Photo by Hideaway Report editor
Beat the Crowds: A Day in Kyoto
By Hideaway Report Editor
December 6, 2018
Kyoto is the most popular tourist destination in Japan, with more than 50 million people visiting each year. Herds of schoolchildren and flag-following foreign tour groups swarm its famous cultural sites. Still, a day in Kyoto is unforgettable, and with good timing you can still experience the depth of the city’s extraordinary culture.
As in many of the world’s most touristy spots, the best idea is to start early. Waking up at 5 a.m. may not sound like the beginning of a vacation, but if you take advantage of your jet lag, you can have Kyoto practically to yourself. Begin on the western edge of the city in the Arashiyama district, along the scenic Katsura River.
6 a.m.: Arashiyama Bamboo Grove
The Arashiyama Bamboo Grove is open at all hours and is one of the most iconic Kyoto backdrops. The setting of giant timber bamboo is sublime, especially in the quiet dawn light. When we arrived at 6 a.m., only one or two other people joined us.
7 a.m.: Breakfast Picnic
Shops in Japan generally do not open until 9 or 10 a.m., so one of Lawson’s popular corner stores may be your best option for an off-hours bite. Anthony Bourdain loved the egg salad sandwiches, which are simple but tasty (there’s a range of other Japanese foods as well). The nearby Katsura riverfront makes an ideal setting for a breakfast picnic with your shopping haul.
Time your taxi rides to arrive at the opening of two of the famous Historic Monuments of Ancient Kyoto UNESCO World Heritage sites. (Alternatively, the nearby Iwatayama Monkey Park is a fine alternative for people with children needing a hike or others with temple fatigue. It has memorable city views.)
8 a.m.: Ryōan-ji Zen Garden
The Ryōan-ji Temple is home to the most famous Zen garden in Japan, and it opens earlier than most. The large dry garden dates to the 15th century and is a tranquil spot for contemplation. The temple also has a well-curated gift shop and a large pond to stroll around.
9 a.m.: Kinkaku-ji (Golden Pavilion)
One of the top attractions in Kyoto, the Golden Pavilion was originally built as a noble estate in the 15th century and later converted to a temple. Crowds gather at opening time, but if you arrive early enough, you can avoid a rush. The small building looks pretty from across the pond, but it truly shines on closer inspection: Water reflects on the gold leaf covering the top two stories in spectacular fashion.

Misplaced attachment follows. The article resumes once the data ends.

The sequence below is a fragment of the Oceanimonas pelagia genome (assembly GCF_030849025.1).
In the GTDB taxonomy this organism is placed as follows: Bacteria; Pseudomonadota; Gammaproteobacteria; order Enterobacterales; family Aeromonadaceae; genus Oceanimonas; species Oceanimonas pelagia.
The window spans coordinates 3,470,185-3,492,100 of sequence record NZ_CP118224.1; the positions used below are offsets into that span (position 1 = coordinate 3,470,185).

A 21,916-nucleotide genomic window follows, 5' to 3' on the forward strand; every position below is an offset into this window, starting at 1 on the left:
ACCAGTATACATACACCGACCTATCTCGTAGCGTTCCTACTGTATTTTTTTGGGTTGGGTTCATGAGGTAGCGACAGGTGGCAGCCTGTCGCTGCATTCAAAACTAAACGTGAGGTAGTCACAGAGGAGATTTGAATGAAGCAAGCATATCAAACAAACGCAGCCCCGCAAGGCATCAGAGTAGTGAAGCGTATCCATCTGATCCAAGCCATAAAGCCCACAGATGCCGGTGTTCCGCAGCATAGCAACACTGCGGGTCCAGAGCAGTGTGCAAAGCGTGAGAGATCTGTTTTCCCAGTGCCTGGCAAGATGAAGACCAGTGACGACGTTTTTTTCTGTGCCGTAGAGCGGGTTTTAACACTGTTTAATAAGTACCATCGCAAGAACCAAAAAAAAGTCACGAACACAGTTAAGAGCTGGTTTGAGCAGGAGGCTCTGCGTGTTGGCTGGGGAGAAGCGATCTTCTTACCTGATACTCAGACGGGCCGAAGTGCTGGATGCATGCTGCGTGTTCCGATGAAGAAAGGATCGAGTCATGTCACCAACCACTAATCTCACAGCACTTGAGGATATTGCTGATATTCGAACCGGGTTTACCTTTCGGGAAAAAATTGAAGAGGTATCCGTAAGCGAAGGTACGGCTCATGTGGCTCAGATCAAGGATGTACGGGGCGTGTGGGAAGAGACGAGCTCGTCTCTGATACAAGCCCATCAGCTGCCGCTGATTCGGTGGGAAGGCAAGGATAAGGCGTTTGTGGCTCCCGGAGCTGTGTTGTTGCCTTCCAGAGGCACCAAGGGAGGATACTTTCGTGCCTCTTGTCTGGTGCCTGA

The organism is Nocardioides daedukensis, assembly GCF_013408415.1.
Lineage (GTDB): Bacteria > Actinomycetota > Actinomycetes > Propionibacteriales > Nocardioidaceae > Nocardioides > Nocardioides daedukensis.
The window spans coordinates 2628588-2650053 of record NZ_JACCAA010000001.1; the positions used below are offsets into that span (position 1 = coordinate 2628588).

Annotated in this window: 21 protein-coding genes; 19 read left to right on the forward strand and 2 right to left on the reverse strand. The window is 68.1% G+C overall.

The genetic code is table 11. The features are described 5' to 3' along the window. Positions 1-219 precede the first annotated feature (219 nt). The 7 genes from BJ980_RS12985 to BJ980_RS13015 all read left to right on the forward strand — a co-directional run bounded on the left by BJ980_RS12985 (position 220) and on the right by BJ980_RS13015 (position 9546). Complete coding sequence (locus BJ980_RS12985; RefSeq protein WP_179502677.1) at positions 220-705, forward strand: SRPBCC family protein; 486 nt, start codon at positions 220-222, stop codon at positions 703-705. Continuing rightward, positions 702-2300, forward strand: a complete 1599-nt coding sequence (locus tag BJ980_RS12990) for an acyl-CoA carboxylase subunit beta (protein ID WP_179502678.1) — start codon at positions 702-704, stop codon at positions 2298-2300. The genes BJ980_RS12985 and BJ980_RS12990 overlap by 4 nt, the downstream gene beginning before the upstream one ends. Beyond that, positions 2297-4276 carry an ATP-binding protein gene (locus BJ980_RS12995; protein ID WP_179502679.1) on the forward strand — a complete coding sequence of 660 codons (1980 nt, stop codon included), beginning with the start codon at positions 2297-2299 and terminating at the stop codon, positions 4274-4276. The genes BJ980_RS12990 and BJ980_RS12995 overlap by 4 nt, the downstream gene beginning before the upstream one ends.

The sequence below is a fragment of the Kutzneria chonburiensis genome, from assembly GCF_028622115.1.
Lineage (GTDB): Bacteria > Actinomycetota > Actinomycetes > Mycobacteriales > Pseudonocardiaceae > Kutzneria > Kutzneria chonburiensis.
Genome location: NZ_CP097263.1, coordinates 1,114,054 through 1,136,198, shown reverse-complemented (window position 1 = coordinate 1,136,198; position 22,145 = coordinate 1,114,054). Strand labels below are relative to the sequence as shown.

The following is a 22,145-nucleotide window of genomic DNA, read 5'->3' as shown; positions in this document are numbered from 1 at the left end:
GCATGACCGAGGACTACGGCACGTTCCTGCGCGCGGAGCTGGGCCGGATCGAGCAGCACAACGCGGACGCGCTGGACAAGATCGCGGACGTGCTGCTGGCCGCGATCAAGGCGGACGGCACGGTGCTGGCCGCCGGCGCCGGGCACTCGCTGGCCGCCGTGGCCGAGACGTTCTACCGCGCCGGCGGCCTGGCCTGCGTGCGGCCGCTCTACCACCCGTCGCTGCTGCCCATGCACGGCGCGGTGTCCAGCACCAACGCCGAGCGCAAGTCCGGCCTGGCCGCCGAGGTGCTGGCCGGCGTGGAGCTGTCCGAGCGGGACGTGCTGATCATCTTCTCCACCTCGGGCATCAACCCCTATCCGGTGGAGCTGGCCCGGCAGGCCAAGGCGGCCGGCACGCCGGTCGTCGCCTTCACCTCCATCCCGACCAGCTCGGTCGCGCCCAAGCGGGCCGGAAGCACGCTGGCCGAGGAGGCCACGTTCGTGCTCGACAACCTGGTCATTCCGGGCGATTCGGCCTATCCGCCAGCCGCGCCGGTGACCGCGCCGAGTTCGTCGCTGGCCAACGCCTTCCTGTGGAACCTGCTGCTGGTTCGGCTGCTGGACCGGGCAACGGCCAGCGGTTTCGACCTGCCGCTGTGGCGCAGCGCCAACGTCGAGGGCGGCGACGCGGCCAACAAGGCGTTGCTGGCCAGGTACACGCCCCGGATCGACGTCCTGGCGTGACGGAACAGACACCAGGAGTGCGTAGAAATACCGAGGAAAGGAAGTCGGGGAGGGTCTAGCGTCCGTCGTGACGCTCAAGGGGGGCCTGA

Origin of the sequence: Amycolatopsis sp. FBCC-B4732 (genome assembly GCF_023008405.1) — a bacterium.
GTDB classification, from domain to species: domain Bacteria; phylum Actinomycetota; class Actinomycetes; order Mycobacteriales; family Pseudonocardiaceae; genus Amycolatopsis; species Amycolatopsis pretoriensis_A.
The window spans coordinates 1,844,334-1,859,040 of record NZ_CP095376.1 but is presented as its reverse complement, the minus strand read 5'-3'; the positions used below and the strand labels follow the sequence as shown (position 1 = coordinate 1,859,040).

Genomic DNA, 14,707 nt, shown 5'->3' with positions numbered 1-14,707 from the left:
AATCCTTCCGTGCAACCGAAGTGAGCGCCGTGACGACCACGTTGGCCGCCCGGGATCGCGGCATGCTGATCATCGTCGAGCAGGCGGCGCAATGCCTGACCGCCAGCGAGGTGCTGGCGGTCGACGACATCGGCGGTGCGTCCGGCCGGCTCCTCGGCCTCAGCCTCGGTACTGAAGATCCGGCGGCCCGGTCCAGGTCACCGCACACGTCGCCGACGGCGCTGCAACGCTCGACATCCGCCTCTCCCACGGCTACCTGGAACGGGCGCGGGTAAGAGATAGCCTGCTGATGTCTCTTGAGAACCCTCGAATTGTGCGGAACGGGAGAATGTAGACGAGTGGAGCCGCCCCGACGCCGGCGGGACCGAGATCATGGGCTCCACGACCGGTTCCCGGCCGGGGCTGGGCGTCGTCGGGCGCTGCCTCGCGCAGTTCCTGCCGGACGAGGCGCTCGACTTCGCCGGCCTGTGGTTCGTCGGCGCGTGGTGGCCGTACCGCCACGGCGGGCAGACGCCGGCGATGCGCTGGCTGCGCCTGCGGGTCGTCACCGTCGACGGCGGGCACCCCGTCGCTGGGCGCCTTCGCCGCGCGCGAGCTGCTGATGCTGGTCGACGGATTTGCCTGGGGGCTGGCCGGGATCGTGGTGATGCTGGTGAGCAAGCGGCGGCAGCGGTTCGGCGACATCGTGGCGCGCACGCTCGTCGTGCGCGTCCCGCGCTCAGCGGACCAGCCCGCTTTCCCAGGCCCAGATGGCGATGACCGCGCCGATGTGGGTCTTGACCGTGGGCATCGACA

Stop at the shop across from the exit for a memorable snack of green tea ice cream sprinkled with gold leaf.
10:30 a.m.: Daitoku-ji Temple Complex and Ryōgen-in Zen Gardens
The Daitoku-ji Temple complex is a collection of nearly two dozen separate Zen temples, which are less well-known than the two stops above. You can stroll the temple complex for free, but many individual temples charge a fee if you would like to view their private gardens and rooms. We particularly enjoyed Ryōgen-in, which contained several Zen gardens in contrasting styles. The gardens are much smaller than those at Ryōan-ji, but I found that their intimacy and design imparted a deeper sense of meditative repose.
12 p.m.: Lunch
Head back toward the central city for lunch. If the temple visits inspired you to have a long vegetarian lunch, try shojin ryori cuisine, the traditional food of monks. At Ajiro you can get an elaborate kaiseki meal that features yuba tofu. Reservations are a must. If you are looking for something more casual, stop for a bowl of ramen at Ippudo near the Nishiki Market shopping area.
1 p.m.: Shopping
I recommend chasing the morning Buddhism with some afternoon consumerism. Kyoto is one of the best shopping cities in the world, and you could easily spend the entire day doing just that. Some of my favorite shops include:
Nishiki Market and Teramachi Street: a large covered shopping street with everything from Japanese seafood snacks to designer clothing brands. We particularly liked Aritsugu for Japanese knives and Tokyo Denim and 45R for fashion.
D&Department: a perfectly curated little shop with Japanese design gifts, clothing and food.
Ichizawa Shinzaburo Hanpu: stylish and colorful canvas bags for kids and adults (think Japanese L.L. Bean). The store currently doesn’t sell online, so be prepared for crowds at peak hours.
I wouldn’t be surprised if at least half of the reason you are in Japan is the food. For tonight, I recommend some Michelin-starred tempura followed by a round of sake.
6 p.m.: Ten-you Tempura
Enjoy a series of exquisite tempura dishes at this tiny Michelin-starred establishment. Our seafood plates were perfectly battered and fried in the traditional manner, in cottonseed oil. Make sure to have your concierge book a reservation in advance.
7:30 p.m.: Sake Bar Yoramu
The enigmatic Israeli proprietor has cultivated a wonderful collection of unique natural sakes. He walked us through a flight of flavors we wouldn’t normally associate with the drink, and it was the beverage highlight of our trip.
9 p.m.: Fushimi Inari Shrine
I like to walk off my meal to end the day. Fushimi Inari Taisha is one of Kyoto’s most popular attractions and is open at all hours, so you can arrive late. Once night falls, most of the crowds clear out, and you can explore the thousands of large orange torii gates alone. It is well-lit, but night lends an eerily beautiful air to the place. If you are feeling active, follow the gate-lined path for about two hours, all the way to the top of the mountain that sits behind the shrine, for a panoramic view of the city.
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